Mustard Roasted Fish from the Barefoot Contessa

Ina Garten Mustard-Roasted FishLike most people, I prefer fresh fish to be cooked as simply as possible: quickly grilled with a dollop of olive oil and salt and pepper. Covering up the subtle taste of fish in a thick sauce is no way to respect our finned friend. Unless you are a fisherman or are dating a fish monger, it is unlikely that you will be fortunate enough to find a “fresh” fish to grill. Furthermore, the lingering smell of cooked fish in an apartment complex is roughly equivalent to mildewed workout clothes in a gym bag.

When our mercury levels are low, we will occasionally opt for seared tuna or swordfish, but – for the most part – we prefer to eat grilled or raw fish at a restaurant, preferably Japanese. As reported earlier, buying fish from a supermarket is courting hepatitis or worse and should be avoided. As such, I was not particularly thrilled to learn that Mamacita had bought some Branzino that was on sale at Whole Foods supermarket. (Editor’s Note: There is a reason why the stock price of Whole Foods is down over 30% this year).

Rather than subject me to the painful task of carbon-dating the age of the “fresh” fish, Mamacita had the good sense to bake the fish in a lovely mustard sauce. The recipe is from Ina Garten’s cookbook, Back to Basics.

Barefoot Contessa’s Mustard-Roasted Fish

Ingredients (serves 4)

  • 4 (8-ounce) fish fillets such as red snapper
  • Kosher salt and freshly ground pepper
  • 8 ounces crème fraiche
  • 3 Tbs Dijon mustard
  • 1 Tbs whole-grain mustard
  • 2 Tbs minced shallots
  • 2 tsp drained capers

Preparation

  1. Preheat oven to 425º
  2. Line a sheet pan with parchment paper (ovenproof baking dish is OK).  Place the fillets skin down on the sheet pan and sprinkle with salt and pepper
  3. Combine the crème fraiche, the two mustards, shallots, capers, 1 tsp of salt and 1/2 tsp pepper in a small bowl.  Spoon the sauce evenly over the fish fillets, making sure that the fillets are entirely covered.
  4. Bake for 10 to 15 minutes defending on thickness, until the fish is barely done.
  5. Serve at room temperature with sauce from the pan over the top.

Frankly, I enjoyed it.

 

Duqqa: An Egyptian Gourmet Delight

duqqa300You don’t have to be a vegetarian to enjoy Dakka or Duqqa, an Egyptian side dish consisting of crushed nuts, herbs and spices. There are many variations to this lovely side dish, but this particular recipe comes from The Union Square Cafe, courtesy of our good friend, Ginger B., who had the could sense to ask for it during a recent visit to USD.   It makes a lovely house-warming dish and is best served at room temperature with slices of bread or warmed pita bread.  Some of our friends will often use it to raise the taste profile of a grilled skinless chicken breast or farm-raised tilapia or catfish.  Even vegetarians are surprised that vegetables taste better when dipped in Duqqa.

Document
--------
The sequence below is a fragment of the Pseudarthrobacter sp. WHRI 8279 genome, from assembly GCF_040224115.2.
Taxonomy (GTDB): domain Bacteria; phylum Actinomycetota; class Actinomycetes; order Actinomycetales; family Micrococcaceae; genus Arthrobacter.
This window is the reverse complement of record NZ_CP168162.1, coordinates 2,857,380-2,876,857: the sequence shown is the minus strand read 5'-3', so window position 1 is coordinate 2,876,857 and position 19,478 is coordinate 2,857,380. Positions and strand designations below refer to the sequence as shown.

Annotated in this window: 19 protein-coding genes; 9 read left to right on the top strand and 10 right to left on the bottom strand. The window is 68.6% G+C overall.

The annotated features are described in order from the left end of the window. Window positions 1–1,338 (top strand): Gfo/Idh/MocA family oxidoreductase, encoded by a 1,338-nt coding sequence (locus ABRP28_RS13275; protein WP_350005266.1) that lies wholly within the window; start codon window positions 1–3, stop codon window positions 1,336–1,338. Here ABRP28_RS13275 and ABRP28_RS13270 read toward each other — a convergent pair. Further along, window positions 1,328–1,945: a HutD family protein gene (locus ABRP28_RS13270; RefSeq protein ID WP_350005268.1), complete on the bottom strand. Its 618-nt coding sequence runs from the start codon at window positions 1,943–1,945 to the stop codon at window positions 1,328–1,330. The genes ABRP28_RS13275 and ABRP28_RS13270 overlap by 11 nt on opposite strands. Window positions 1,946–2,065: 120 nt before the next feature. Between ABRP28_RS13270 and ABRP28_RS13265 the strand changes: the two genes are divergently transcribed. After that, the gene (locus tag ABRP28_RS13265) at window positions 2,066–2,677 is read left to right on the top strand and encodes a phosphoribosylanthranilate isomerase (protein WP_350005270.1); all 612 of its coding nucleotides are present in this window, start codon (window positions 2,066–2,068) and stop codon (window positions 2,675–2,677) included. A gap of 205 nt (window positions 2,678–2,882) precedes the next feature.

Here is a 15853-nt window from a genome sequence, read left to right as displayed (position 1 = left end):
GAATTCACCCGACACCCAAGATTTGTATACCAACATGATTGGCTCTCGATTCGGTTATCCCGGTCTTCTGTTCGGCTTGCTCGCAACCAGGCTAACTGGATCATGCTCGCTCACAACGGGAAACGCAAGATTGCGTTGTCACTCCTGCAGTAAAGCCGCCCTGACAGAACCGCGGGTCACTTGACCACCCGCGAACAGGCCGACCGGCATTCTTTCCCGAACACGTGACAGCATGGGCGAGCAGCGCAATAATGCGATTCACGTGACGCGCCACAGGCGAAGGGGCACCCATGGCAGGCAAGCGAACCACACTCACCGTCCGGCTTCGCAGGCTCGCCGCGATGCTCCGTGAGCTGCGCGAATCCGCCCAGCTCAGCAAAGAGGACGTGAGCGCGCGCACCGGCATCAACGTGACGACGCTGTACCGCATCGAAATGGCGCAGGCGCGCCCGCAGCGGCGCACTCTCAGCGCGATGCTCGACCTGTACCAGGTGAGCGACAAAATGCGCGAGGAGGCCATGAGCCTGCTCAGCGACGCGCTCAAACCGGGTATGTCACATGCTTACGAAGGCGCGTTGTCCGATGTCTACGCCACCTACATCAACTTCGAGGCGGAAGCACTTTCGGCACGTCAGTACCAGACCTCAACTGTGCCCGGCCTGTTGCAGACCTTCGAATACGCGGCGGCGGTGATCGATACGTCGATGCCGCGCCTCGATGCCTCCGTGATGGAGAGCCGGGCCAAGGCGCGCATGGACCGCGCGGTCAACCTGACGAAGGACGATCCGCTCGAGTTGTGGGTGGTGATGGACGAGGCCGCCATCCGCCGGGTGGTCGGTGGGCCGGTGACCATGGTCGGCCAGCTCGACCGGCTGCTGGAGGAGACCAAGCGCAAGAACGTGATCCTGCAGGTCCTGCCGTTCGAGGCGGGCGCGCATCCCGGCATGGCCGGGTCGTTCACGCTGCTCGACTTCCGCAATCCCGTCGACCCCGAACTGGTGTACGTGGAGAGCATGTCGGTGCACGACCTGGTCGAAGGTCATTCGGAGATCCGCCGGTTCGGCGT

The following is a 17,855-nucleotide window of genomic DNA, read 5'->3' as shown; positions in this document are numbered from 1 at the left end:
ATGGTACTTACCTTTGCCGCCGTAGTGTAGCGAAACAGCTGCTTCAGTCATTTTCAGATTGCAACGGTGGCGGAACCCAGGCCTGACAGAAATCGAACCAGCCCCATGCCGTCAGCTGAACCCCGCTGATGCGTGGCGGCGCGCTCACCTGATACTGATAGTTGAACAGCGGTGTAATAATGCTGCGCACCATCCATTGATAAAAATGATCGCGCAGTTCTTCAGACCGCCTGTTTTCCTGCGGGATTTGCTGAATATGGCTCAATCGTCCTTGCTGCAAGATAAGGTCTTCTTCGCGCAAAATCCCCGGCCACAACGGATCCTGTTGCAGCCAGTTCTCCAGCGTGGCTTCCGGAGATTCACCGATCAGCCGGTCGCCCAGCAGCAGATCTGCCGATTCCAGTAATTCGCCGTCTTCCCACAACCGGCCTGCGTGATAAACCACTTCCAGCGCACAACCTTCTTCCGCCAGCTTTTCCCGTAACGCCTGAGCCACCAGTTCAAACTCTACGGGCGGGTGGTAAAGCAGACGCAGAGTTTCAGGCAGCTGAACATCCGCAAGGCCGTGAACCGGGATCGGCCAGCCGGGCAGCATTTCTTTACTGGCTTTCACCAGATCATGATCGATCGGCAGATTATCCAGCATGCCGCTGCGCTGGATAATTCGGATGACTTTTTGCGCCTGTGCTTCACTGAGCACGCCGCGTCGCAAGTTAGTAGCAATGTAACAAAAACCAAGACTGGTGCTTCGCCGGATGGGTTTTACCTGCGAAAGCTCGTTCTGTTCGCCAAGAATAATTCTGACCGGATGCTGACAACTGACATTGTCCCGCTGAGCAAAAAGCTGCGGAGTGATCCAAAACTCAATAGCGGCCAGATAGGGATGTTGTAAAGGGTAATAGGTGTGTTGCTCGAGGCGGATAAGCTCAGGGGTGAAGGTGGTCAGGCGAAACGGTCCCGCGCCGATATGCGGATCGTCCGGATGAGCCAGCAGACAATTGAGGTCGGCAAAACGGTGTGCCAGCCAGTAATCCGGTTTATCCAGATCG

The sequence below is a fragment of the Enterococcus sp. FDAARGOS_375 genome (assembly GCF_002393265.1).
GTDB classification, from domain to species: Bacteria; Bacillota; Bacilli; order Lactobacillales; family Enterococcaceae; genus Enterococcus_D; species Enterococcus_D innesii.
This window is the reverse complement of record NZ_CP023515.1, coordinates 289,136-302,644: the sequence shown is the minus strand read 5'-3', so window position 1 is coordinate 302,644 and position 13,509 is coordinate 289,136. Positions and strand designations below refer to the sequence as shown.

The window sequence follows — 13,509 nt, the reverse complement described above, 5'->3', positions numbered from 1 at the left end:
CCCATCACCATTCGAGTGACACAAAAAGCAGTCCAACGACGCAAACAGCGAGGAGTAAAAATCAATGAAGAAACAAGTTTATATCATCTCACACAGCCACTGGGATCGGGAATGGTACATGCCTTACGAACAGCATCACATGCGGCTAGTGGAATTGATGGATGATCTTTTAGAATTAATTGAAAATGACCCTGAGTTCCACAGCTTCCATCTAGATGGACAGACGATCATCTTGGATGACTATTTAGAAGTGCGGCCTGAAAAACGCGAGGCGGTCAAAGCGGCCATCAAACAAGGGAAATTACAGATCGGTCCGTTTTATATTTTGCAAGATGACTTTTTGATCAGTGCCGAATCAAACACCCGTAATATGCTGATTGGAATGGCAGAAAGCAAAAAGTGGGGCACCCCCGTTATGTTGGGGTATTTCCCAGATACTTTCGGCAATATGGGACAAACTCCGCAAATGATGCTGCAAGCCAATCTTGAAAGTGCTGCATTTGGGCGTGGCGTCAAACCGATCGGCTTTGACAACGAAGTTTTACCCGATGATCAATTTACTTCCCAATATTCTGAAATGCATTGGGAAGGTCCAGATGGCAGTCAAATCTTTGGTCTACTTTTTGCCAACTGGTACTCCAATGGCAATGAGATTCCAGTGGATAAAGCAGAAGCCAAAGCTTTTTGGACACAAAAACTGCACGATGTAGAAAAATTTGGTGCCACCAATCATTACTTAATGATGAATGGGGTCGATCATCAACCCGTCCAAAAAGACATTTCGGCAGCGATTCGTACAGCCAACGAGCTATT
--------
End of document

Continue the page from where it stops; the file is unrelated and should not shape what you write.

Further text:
Duqqa from Union Square Cafe

Ingredients

  • 1/2 cup sunflower seeds
  • 1/2 cup pumpkin seeds
  • 2 cups toasted pistachios
  • 2 tsp salt
  • 1/4 cup lemon juice
  • 1/2 tsp black pepper
  • 2 tsp ground fennel seed
  • 2 tsp ground coriander seed
  • 2 cups extra virgin olive oil
  • 1 tsp chopped oregano
  • 2 tsp chopped rosemary

Preparation

  1. Roast the pistachios, pumpkin seeds, and sunflower seeds separately. Lightly grind the pumpkin and sunflower seeds in a food processor.
  2. Crush the pistachios with the side of a knife or a rolling pin and mix with the seeds.
  3. Dissolve the salt in the lemon juice and toss with the nut mix.
  4. Then toss the nut mixture with the fennel, coriander, and black pepper. Set aside.
  5. Heat the oil in a pan until just hot to the touch. Add the oregano and rosemary and stir til you hear it crackle.
  6. Immediately pour the oil over the nuts and mix evenly.
  7. Let the Duqqa cool to room temperature, then the wrap tightly and refrigerate.
  8. When serving allow the mixture to come to room temperature.

Used occasionally, this mixture should last three months or so.

Farewell Robin Williams

I am very sad to learn of the passing of Robin Williams.  I wouldn’t begin to speculate on the “reasons” for the depression which apparently caused him to take his own life, but I will say that his irreverent humor brought laughter and a sense of relief to millions when faced with their own angst.  

Robin had so many great roles, but – in my opinion – none better than his role as a disc jockey in Good Morning Viet Nam.

Yes, Good Morning Vietnam was released in 1987 – long after the war was over – but for many it depicted the lunacy of war seen from the perspective of the average “Joe Blow” whose life is on the line while the bureaucrats manipulate the “true” levers of power. Sorry Wikipedia, but there is no such thing as a “war comedy.”

Robin, you will be sorely missed and I deeply respect your integrity and valor. Heaven will be a better place with your sense of humor. I won’t forget you Robin.